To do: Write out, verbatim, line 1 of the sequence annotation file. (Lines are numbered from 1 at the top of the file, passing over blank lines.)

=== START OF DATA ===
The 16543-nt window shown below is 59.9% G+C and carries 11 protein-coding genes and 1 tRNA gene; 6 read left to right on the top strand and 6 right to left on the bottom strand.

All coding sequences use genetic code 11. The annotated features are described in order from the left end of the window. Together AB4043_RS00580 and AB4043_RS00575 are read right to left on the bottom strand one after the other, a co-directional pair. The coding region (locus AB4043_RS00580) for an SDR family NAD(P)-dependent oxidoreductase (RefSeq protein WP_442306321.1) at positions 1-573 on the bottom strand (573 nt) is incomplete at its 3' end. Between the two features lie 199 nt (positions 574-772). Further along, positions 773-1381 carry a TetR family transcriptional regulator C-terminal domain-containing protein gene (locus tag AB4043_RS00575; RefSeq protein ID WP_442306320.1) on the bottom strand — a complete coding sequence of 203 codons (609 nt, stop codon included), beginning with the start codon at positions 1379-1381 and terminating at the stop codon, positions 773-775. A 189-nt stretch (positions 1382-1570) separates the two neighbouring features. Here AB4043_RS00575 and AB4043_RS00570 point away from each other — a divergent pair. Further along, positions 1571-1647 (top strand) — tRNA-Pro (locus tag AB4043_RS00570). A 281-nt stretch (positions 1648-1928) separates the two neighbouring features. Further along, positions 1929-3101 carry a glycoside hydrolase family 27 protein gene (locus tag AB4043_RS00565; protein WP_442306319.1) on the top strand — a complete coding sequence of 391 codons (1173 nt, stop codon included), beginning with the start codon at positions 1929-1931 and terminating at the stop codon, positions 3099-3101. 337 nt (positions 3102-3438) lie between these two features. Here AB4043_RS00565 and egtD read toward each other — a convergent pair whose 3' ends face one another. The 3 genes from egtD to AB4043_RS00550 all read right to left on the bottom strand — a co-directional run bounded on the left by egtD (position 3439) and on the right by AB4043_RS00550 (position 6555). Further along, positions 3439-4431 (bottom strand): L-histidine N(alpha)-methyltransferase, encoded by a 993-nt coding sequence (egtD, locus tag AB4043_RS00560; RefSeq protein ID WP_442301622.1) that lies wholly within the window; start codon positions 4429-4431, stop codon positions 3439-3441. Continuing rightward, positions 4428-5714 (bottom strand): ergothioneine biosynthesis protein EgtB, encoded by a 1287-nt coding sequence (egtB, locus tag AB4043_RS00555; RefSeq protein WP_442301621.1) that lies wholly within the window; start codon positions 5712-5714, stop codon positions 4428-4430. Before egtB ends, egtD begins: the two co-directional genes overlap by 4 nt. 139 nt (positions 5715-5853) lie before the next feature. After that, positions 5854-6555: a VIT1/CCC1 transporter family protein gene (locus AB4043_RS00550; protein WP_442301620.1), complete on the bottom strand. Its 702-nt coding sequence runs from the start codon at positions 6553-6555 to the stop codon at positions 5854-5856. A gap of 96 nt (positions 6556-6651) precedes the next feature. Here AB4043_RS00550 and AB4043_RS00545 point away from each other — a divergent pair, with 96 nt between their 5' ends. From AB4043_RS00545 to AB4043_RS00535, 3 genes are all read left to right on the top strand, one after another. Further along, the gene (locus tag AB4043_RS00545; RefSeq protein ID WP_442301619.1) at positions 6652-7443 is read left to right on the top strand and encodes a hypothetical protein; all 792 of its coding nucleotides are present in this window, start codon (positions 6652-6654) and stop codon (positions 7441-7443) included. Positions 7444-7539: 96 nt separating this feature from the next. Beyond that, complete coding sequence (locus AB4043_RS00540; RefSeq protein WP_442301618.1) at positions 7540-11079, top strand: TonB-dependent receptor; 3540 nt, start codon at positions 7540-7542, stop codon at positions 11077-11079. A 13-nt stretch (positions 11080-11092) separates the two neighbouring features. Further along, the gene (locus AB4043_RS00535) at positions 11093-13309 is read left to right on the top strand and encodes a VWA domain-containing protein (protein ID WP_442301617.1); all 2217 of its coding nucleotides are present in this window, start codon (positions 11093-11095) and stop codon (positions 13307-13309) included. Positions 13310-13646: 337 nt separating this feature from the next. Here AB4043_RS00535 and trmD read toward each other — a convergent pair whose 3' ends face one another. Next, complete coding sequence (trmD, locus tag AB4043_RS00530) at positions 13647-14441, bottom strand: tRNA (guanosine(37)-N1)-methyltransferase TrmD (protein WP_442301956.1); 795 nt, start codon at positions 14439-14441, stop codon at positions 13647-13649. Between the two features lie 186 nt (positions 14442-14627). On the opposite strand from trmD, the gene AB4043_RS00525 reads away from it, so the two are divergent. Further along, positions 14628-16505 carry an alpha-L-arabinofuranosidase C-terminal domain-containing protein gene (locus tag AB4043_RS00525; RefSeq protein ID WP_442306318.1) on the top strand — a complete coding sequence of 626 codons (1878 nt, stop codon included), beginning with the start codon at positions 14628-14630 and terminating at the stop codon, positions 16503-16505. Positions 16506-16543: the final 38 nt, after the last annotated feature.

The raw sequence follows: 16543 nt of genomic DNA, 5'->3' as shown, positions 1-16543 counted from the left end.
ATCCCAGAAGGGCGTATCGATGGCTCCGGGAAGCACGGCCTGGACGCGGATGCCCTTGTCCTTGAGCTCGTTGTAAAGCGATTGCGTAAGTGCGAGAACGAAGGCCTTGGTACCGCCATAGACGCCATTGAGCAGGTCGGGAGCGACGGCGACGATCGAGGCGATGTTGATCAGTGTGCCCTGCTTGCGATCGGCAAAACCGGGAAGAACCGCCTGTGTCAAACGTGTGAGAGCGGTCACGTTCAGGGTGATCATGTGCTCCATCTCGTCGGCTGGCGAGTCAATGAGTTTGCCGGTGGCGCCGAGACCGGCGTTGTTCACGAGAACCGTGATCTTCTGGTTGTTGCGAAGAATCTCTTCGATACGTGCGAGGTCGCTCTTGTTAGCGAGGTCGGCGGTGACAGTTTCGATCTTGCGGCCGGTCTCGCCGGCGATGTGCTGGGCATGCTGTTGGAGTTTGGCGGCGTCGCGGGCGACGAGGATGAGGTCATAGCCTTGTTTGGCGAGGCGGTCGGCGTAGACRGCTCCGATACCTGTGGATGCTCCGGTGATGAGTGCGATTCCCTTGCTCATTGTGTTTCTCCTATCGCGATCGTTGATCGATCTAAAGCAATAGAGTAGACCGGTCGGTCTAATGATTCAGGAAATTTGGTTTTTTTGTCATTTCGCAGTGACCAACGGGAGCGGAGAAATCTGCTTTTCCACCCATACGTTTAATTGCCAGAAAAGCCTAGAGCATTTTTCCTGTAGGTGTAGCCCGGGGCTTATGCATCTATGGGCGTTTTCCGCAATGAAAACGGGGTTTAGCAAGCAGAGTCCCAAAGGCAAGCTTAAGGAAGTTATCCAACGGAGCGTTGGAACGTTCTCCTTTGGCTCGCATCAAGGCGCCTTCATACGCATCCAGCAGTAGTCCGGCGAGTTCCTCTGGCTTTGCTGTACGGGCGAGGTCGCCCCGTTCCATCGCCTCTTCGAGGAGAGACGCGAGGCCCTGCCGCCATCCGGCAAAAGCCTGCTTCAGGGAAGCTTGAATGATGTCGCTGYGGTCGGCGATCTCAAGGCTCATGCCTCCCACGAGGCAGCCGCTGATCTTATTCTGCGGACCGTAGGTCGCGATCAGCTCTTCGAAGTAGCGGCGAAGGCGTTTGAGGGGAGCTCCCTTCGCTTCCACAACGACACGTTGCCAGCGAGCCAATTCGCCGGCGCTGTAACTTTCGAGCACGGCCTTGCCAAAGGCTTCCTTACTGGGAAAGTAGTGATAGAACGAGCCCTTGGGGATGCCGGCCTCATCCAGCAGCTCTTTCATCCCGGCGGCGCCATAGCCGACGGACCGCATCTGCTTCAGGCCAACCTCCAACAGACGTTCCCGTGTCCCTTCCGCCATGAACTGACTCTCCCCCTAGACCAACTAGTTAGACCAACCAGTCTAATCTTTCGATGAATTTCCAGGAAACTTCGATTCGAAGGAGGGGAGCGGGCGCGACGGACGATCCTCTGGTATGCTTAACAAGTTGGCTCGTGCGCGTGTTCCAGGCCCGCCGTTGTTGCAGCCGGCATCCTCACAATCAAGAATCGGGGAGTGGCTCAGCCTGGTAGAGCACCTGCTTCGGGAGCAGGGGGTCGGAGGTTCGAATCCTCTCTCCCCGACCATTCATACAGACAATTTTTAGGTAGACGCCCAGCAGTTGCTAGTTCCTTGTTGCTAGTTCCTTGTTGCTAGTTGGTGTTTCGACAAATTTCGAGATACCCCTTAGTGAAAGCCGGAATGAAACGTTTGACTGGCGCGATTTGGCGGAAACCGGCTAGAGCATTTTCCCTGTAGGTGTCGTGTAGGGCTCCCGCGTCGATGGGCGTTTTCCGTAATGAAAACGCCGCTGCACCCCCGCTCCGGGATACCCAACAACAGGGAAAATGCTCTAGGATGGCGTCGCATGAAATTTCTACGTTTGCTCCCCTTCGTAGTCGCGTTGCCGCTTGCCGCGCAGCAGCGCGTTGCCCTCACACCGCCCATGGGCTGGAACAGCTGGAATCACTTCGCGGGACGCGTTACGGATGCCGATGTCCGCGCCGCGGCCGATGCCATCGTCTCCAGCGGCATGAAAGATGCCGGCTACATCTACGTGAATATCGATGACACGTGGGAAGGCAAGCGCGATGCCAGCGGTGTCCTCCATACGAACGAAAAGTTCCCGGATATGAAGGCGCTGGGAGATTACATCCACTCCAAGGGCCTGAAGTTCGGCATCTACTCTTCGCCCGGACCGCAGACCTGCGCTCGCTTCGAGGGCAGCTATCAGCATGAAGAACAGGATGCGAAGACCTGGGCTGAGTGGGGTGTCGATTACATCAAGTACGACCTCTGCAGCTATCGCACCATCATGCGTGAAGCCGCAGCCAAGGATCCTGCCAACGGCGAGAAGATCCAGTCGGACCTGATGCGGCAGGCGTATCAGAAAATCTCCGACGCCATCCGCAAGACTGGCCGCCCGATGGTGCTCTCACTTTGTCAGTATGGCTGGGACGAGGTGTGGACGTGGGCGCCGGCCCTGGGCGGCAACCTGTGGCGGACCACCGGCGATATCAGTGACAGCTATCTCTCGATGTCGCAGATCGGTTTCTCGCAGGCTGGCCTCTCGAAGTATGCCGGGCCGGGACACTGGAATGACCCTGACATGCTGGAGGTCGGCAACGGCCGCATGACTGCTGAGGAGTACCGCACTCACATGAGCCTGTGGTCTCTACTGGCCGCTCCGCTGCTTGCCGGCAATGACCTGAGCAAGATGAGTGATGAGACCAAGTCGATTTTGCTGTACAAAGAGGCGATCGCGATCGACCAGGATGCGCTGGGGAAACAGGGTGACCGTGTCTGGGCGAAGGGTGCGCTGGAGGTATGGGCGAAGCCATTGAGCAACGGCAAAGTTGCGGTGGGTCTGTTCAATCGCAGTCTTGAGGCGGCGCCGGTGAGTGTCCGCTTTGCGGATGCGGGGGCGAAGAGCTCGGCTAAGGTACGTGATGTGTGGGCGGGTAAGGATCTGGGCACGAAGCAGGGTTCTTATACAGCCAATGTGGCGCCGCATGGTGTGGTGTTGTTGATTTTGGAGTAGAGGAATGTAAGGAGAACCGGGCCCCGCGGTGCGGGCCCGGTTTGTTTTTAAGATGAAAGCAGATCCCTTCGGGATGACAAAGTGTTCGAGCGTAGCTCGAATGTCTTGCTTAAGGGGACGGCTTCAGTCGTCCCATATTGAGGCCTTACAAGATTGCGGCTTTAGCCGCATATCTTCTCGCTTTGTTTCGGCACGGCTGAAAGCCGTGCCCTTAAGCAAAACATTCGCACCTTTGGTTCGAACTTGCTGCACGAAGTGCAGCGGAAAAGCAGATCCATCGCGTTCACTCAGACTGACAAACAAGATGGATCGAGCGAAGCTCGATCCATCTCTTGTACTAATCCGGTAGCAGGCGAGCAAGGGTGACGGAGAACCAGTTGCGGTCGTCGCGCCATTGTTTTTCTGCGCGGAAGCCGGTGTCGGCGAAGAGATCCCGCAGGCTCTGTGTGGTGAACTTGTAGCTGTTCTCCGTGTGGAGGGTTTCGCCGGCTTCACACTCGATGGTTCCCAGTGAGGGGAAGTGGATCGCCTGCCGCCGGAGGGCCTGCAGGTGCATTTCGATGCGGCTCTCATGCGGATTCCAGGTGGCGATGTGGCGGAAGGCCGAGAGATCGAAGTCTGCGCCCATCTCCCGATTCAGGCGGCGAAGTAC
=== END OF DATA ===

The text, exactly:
The 16543-nt window shown below is 59.9% G+C and carries 11 protein-coding genes and 1 tRNA gene; 6 read left to right on the top strand and 6 right to left on the bottom strand.